These disputes are often related to the possession of natural resources such as rivers, fertile farmland, mineral or oil resources, although the disputes can also be driven by culture, religion and ethnic nationalism. In many cases territorial disputes result from vague and unclear language in a treaty that set up the original boundary.
Territorial disputes are a major cause of wars and terrorism, as states often try to assert their real, or imagined, sovereignty over a territory through invasion, and non-state entities try to influence the actions of politicians through terrorism. In addition, international law does not recognize the right of states to use force to annex non-disputed territory but allows states to use force to resolve a territorial dispute.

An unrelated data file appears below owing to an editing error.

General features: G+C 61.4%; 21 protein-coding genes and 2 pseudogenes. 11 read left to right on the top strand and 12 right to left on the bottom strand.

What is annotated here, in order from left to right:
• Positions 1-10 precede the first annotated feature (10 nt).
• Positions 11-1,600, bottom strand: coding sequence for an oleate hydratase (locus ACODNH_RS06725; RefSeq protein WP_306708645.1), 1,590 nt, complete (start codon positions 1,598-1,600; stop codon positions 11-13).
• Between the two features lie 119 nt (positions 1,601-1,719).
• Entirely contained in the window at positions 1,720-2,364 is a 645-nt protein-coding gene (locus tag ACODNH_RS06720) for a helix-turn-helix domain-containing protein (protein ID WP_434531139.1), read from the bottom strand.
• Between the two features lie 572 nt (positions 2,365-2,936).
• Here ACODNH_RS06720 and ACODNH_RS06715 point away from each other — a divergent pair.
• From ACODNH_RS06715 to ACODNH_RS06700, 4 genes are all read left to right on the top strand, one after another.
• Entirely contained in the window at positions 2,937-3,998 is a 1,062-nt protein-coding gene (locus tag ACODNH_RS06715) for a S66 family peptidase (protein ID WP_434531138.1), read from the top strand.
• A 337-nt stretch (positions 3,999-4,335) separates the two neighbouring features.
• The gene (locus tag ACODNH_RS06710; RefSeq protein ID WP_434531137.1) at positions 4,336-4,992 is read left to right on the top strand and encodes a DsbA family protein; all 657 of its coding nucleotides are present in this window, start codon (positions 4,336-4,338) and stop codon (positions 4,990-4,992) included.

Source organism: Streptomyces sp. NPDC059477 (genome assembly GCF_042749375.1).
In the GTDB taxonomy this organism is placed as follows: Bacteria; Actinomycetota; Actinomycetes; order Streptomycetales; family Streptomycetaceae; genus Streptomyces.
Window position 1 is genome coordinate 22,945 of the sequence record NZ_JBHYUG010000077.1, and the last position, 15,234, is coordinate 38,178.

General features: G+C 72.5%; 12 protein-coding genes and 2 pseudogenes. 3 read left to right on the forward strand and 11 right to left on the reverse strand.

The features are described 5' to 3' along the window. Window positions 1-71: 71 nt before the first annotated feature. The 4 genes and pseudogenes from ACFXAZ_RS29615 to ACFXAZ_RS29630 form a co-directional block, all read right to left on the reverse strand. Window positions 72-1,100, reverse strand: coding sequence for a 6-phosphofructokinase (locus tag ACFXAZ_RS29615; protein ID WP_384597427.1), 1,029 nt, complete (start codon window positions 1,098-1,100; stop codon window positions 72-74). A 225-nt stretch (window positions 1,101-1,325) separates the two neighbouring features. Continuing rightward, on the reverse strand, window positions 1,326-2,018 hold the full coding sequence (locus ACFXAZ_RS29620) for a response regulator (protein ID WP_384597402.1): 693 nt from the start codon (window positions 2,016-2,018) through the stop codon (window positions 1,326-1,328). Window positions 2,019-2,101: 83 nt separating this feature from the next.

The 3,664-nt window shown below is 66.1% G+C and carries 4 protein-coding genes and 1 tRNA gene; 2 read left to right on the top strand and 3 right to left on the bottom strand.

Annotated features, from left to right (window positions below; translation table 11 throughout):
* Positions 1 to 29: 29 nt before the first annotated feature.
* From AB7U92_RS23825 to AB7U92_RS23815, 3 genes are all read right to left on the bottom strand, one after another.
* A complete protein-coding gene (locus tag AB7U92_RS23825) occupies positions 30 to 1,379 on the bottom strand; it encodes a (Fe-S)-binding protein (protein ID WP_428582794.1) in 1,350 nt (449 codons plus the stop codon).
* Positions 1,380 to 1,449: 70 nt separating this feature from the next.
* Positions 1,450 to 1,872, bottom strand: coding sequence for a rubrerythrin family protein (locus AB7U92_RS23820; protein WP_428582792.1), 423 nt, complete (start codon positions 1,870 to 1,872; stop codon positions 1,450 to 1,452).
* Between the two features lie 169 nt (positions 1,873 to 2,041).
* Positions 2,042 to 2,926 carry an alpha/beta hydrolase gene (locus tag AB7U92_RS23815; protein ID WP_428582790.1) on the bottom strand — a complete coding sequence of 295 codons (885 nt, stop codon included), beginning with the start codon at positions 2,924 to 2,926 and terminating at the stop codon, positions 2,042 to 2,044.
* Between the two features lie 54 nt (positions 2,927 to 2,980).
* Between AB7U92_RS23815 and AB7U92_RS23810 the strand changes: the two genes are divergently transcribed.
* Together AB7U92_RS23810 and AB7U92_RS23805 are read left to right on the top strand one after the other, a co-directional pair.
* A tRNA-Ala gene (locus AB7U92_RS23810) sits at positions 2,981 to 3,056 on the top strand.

In some causes such as the Aksai Chin, the Taiwan straits, and Kashmir, both sides will define a line of control that serves as a de-facto international border. Although these lines are often clearly demarcated, they do not have the legitimacy of an agreed international boundary.
The term occupied territories in general refers to regions distinct from the recognized territory of a sovereign state but which it controls, especially with military forces. Since the latter part of the 20th century, the unqualified term "occupied territories" has come to refer specifically to the West Bank and Gaza strip, whose status is hotly disputed (see occupied Palestinian territories).
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2 Disputes in which both parties have some territory under control
3 Disputes between a state and a secessionist group with no territorial control
4 See also
Disputes between states that recognize each other
Disputes in which both parties have some territory under control
Disputes between a state and a secessionist group with no territorial control